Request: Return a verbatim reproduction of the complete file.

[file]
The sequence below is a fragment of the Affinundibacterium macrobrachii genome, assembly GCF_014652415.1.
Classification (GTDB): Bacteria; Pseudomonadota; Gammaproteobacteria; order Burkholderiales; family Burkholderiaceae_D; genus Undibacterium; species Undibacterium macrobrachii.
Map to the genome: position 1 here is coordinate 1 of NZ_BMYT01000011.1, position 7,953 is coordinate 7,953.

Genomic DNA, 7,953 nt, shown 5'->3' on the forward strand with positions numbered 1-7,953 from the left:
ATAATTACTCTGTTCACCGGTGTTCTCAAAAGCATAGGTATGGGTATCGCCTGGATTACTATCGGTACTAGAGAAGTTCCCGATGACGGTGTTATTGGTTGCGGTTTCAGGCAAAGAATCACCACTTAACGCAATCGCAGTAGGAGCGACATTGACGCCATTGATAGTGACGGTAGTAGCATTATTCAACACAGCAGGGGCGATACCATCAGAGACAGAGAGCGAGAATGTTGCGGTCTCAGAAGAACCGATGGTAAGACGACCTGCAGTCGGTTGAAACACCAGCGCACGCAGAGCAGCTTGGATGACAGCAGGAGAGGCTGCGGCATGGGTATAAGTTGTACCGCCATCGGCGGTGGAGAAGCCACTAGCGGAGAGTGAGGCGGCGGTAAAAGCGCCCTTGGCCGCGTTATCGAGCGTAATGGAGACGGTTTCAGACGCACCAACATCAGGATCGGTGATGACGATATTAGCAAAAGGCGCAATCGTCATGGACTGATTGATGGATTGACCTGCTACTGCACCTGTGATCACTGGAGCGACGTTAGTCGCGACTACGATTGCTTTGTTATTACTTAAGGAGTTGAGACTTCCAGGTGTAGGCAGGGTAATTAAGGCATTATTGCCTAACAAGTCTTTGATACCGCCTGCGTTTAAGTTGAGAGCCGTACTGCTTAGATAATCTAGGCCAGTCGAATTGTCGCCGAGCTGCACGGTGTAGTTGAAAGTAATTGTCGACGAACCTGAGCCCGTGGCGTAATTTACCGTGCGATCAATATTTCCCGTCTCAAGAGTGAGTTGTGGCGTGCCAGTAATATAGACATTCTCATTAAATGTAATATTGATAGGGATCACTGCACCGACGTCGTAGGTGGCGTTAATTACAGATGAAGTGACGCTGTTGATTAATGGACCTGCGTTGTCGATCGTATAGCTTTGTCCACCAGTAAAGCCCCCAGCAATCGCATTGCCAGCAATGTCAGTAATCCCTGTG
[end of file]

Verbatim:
The sequence below is a fragment of the Affinundibacterium macrobrachii genome, assembly GCF_014652415.1.
Classification (GTDB): Bacteria; Pseudomonadota; Gammaproteobacteria; order Burkholderiales; family Burkholderiaceae_D; genus Undibacterium; species Undibacterium macrobrachii.
Map to the genome: position 1 here is coordinate 1 of NZ_BMYT01000011.1, position 7,953 is coordinate 7,953.

Genomic DNA, 7,953 nt, shown 5'->3' on the forward strand with positions numbered 1-7,953 from the left:
ATAATTACTCTGTTCACCGGTGTTCTCAAAAGCATAGGTATGGGTATCGCCTGGATTACTATCGGTACTAGAGAAGTTCCCGATGACGGTGTTATTGGTTGCGGTTTCAGGCAAAGAATCACCACTTAACGCAATCGCAGTAGGAGCGACATTGACGCCATTGATAGTGACGGTAGTAGCATTATTCAACACAGCAGGGGCGATACCATCAGAGACAGAGAGCGAGAATGTTGCGGTCTCAGAAGAACCGATGGTAAGACGACCTGCAGTCGGTTGAAACACCAGCGCACGCAGAGCAGCTTGGATGACAGCAGGAGAGGCTGCGGCATGGGTATAAGTTGTACCGCCATCGGCGGTGGAGAAGCCACTAGCGGAGAGTGAGGCGGCGGTAAAAGCGCCCTTGGCCGCGTTATCGAGCGTAATGGAGACGGTTTCAGACGCACCAACATCAGGATCGGTGATGACGATATTAGCAAAAGGCGCAATCGTCATGGACTGATTGATGGATTGACCTGCTACTGCACCTGTGATCACTGGAGCGACGTTAGTCGCGACTACGATTGCTTTGTTATTACTTAAGGAGTTGAGACTTCCAGGTGTAGGCAGGGTAATTAAGGCATTATTGCCTAACAAGTCTTTGATACCGCCTGCGTTTAAGTTGAGAGCCGTACTGCTTAGATAATCTAGGCCAGTCGAATTGTCGCCGAGCTGCACGGTGTAGTTGAAAGTAATTGTCGACGAACCTGAGCCCGTGGCGTAATTTACCGTGCGATCAATATTTCCCGTCTCAAGAGTGAGTTGTGGCGTGCCAGTAATATAGACATTCTCATTAAATGTAATATTGATAGGGATCACTGCACCGACGTCGTAGGTGGCGTTAATTACAGATGAAGTGACGCTGTTGATTAATGGACCTGCGTTGTCGATCGTATAGCTTTGTCCACCAGTAAAGCCCCCAGCAATCGCATTGCCAGCAATGTCAGTAATCCCTGTG